Do we want what we have?
The purpose of this essay is not to praise the infrastructure of ancient Rome. The comparison is made to illuminate the internal contradictions of our society in which water mains burst, gas mains explode, drinking water is poisoned by lead, bridges collapse, roads break down, vehicles collide, and trains derail. Are these the systems we want?
We live in a throwaway culture, where everything we make is temporary. Is a 100-year-old building old? In many cultures, certainly in Western Europe, buildings that are 500 or 1,000 years old are still working. The main flaw seems to be that from the outset, we do not build to last. Why do we not recognize that it costs less to build a road that will last for hundreds of years than to repave it constantly? Consider that here in the U.S., we have 47,000 miles of interstate highways with perhaps a surface life expectancy of 5 to 15 years. Does this make sense? At the peak of the Roman Empire in the 2nd Century AD, there were 50,000 miles of virtually permanent highways; many of them still exist.
On the other hand, there are extraordinary examples of new infrastructure initiatives. Many of the innovative systems involve green energy, such as photovoltaics and wind turbines. Much attention is given to co-location – locating different infrastructures on the same site – which seems to copy the complexity of ecological systems. In her book, Next Generation Infrastructure: Principles for Post-Industrial Public Works, Hillary Brown writes persuasively about these advances in infrastructure connectivity. For example, the new St. Anthony Falls Bridge in Minneapolis, which carries I-35W, replaces the bridge that collapsed into the Mississippi River on August 1, 2007, killing 13. Less than nine months later, the new bridge opened. It includes automobile and truck traffic, and it provides accommodations for future bus lanes, railroad tracks, and pedestrian paths with viewing platforms. The new bridge is constructed of self-cleaning reinforced concrete.
What would be required for us to act in our own interest? Where is the political will? Employing Americans to design and construct permanent, safe infrastructure would be a great economic stimulus. It could be paid for with user fees and gasoline taxes. We need to change our point of view. The bridges, road systems, railroads, and underground utilities we construct should be designed to last for hundreds of years. When will we respond to this compelling need for change?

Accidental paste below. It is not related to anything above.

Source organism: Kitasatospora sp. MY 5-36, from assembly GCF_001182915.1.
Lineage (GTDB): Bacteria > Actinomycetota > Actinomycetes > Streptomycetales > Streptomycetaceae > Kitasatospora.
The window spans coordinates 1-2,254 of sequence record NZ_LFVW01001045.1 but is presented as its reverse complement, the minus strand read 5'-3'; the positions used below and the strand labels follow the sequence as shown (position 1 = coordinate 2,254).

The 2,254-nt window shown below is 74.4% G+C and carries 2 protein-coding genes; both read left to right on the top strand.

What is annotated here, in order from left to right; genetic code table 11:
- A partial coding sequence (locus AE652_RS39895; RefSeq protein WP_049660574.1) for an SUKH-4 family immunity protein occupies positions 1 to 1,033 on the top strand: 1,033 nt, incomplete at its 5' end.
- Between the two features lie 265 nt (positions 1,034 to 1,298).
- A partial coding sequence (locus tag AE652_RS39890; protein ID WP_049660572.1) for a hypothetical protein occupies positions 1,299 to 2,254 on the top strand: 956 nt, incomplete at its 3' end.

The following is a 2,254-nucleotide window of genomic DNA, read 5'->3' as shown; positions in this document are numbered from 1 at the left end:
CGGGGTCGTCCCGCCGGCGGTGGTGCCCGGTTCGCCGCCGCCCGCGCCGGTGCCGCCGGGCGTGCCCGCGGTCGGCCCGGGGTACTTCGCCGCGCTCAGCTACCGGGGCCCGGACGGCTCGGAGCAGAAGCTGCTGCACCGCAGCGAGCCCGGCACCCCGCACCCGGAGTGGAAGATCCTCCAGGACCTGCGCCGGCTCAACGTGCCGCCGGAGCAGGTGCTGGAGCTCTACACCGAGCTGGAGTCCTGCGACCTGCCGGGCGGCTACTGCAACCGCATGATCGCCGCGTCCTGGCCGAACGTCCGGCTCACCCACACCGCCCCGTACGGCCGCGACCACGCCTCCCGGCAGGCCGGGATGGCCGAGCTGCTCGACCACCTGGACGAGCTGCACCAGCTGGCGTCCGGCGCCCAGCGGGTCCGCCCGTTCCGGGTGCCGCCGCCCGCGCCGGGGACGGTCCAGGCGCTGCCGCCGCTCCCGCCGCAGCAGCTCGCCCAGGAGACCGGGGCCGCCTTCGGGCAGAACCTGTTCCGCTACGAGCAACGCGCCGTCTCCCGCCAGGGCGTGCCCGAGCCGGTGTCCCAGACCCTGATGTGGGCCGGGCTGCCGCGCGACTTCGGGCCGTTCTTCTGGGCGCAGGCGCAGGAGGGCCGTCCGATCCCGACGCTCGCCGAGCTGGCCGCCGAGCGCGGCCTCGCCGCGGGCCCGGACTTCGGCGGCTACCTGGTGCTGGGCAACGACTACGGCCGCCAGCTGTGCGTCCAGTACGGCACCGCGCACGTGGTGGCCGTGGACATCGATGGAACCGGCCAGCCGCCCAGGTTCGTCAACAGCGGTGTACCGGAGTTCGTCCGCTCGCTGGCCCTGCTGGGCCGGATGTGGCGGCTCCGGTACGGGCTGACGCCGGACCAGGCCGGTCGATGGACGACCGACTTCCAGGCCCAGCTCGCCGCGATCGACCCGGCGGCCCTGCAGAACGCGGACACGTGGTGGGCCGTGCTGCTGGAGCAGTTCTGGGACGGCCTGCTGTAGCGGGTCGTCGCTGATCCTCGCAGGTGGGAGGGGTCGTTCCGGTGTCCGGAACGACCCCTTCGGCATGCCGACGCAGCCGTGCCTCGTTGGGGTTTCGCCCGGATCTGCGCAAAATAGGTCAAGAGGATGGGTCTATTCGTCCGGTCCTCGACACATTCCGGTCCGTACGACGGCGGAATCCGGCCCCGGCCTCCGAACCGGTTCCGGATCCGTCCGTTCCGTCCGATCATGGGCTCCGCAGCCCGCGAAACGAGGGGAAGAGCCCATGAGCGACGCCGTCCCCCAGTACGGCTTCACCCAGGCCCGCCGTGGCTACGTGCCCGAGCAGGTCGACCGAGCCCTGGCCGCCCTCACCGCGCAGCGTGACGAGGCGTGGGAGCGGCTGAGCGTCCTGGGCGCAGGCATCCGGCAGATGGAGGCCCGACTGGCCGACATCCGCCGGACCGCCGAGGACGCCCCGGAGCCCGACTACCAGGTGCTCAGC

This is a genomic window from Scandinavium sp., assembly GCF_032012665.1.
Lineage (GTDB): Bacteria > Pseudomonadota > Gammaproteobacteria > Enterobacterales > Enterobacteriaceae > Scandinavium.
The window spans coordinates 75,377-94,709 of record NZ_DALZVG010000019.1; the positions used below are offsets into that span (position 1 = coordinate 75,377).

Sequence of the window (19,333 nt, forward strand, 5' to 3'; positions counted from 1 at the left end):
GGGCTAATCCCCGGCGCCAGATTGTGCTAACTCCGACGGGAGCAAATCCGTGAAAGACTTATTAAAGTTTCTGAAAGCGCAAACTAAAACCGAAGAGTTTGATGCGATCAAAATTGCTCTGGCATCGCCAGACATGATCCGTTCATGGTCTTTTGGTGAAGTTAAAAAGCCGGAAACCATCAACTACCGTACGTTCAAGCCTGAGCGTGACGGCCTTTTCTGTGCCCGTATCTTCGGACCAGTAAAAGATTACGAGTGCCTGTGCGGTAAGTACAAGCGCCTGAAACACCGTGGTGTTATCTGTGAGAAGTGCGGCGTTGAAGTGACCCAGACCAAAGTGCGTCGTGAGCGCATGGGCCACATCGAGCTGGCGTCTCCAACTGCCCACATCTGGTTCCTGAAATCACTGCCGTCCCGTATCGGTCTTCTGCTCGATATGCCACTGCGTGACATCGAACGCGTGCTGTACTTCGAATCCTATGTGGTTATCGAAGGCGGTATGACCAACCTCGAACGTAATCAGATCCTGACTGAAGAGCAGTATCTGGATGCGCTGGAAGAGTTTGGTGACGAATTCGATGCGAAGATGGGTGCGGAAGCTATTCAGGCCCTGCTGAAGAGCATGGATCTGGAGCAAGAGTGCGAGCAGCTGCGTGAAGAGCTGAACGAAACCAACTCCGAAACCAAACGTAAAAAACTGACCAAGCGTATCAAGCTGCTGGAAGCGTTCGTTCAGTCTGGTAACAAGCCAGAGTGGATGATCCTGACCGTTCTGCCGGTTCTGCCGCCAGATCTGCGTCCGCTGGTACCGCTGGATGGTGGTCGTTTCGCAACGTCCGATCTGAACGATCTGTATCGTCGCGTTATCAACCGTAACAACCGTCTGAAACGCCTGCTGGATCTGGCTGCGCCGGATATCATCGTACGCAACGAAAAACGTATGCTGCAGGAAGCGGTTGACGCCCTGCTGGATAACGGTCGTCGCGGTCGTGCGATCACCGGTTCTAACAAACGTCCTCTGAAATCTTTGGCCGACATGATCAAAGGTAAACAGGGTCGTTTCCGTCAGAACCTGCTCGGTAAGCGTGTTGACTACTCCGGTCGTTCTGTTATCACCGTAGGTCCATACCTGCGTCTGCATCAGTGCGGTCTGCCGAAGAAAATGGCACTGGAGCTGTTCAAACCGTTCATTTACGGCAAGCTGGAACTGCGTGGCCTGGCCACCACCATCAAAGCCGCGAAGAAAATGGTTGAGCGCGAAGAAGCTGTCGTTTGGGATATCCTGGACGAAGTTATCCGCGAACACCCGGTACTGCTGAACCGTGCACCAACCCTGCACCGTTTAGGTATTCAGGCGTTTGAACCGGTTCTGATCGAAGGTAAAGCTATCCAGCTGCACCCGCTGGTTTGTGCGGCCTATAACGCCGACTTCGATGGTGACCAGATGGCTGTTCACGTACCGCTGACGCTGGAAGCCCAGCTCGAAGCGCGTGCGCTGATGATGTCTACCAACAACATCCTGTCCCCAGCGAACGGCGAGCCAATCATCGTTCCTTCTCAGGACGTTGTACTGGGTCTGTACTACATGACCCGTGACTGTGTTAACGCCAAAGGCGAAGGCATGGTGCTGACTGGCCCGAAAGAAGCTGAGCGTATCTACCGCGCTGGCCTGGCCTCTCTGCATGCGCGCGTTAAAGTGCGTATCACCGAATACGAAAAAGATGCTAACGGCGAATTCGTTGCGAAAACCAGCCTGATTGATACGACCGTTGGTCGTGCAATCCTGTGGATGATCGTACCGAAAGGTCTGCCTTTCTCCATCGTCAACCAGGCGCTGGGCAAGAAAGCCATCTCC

Peter Gisolfi, AIA, ASLA, LEED AP, is the senior partner of Peter Gisolfi Associates, Architects, Landscape Architects, LLP, in Hastings-on-Hudson, New York, and New Haven, Connecticut. He is also a professor of architecture and landscape architecture at the City College of New York. His articles and essays have been widely published nationally. His book, Finding the Place of Architecture in the Landscape, expresses his ideas about architecture and landscape architecture and their relationship to setting. Contact him at email@example.com
Also by Gisolfi:
West Street: A
Cities: The Erosion of Urban Identity
The Place of Architecture as an Art Form in the Changing Cultural Landscape
INSIGHT: Let's Quiet Down: The Case for Places,
Regionalism, and Sustainability
INSIGHT: Small-Scale Solution to Alternative Energy
INSIGHT: Collaboration and Compromise: A Misunderstood
Aspect of the Design Process
INSIGHT: Save What's Left: Architects as Stewards of Our
(click on pictures to enlarge)
Roman Aqueduct of Segovia, constructed in 1 AD and still in use today.
Tappan Zee Bridge under construction
Consorcio de Turismo de Córdoba
Roman bridge across the Guadalquivir River, Córdoba, Spain